In this case, send a gentle reminder.
This one’s pretty rare, but dealing with multiple rescheduled dates for your interview can strike a nerve. Being respectful of each other’s time is a given.
However, it’s crucial to maintain professionalism even in the most frustrating situations.
Wait 5-10 minutes before sending an email reminder that you’re waiting on the interviewer.
Once you send that email reminder, wait another 5-10 minutes. If they haven’t joined or responded by then, use the next email template designed for no-show interviews.
Waited for the hiring manager to join the Zoom call, but they never made it?
This can be another annoying situation to deal with. Still, it’s important not to let your emotions get in the way.
There’s nothing wrong with asking to receive feedback from the company, regardless of whether you passed or failed the job interview process.
Here are two of the main reasons why:
- Get insight into how you can improve for future interviews
- Highlight your commitment to professional growth
Should you get a response from the employer, reply in the email thread showing your appreciation.
Connecting on LinkedIn
Had an interview that felt like a big eye-opener?
It’s not out of the norm to want to network with the person you had an interview with. Staying in touch allows you to build relationships with people in your field and find future opportunities.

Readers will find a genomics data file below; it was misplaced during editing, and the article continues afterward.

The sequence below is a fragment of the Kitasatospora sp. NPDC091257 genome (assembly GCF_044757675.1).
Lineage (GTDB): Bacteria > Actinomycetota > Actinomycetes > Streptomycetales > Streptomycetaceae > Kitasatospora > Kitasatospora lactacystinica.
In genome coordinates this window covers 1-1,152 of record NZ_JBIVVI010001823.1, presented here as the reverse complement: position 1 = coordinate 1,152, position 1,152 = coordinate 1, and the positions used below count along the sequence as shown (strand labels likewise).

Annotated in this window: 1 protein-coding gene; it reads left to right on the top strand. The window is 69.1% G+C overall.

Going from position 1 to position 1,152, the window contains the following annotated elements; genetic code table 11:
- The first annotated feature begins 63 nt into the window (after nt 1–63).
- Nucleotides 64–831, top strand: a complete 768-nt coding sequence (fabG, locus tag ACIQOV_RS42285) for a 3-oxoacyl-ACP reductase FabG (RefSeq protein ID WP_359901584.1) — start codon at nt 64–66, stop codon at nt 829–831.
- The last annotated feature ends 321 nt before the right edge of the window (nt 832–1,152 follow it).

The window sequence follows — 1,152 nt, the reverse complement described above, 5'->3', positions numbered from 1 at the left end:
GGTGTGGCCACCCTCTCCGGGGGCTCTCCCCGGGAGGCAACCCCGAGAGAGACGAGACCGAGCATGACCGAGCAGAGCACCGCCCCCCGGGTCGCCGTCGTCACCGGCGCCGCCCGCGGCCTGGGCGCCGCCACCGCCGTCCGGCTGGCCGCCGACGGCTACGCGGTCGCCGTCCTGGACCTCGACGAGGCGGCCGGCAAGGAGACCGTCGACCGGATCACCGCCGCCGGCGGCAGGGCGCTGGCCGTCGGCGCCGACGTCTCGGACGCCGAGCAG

Kindly send a request via email and share your thoughts. You could also send a connection request on LinkedIn with a personalized note.
If you don’t hear back from them, it’s best to move on respectfully.
More Email Templates to Follow Up After a Job Interview
The earlier follow-up email templates should be more than enough.
If you need more, feel free to check out the templates listed below. You can use these to do one or more of the following:
- Clarify certain points
- Address doubts
- Highlight how you’re a good fit
- Stay on the employer’s radar
Rescheduling an Interview
Life is unpredictable. Things can happen. Your hiring managers are human as well and will understand this.
With that in mind, use this template to reschedule an interview.
Additional Questions or Resources
This goes both ways:
- Providing other resources to respond to what’s been discussed in an interview
- Asking additional questions to the hiring manager
Customize the follow-up email template below based on your particular situation. Be sure to answer any questions the hiring manager might’ve left you and respond thoughtfully.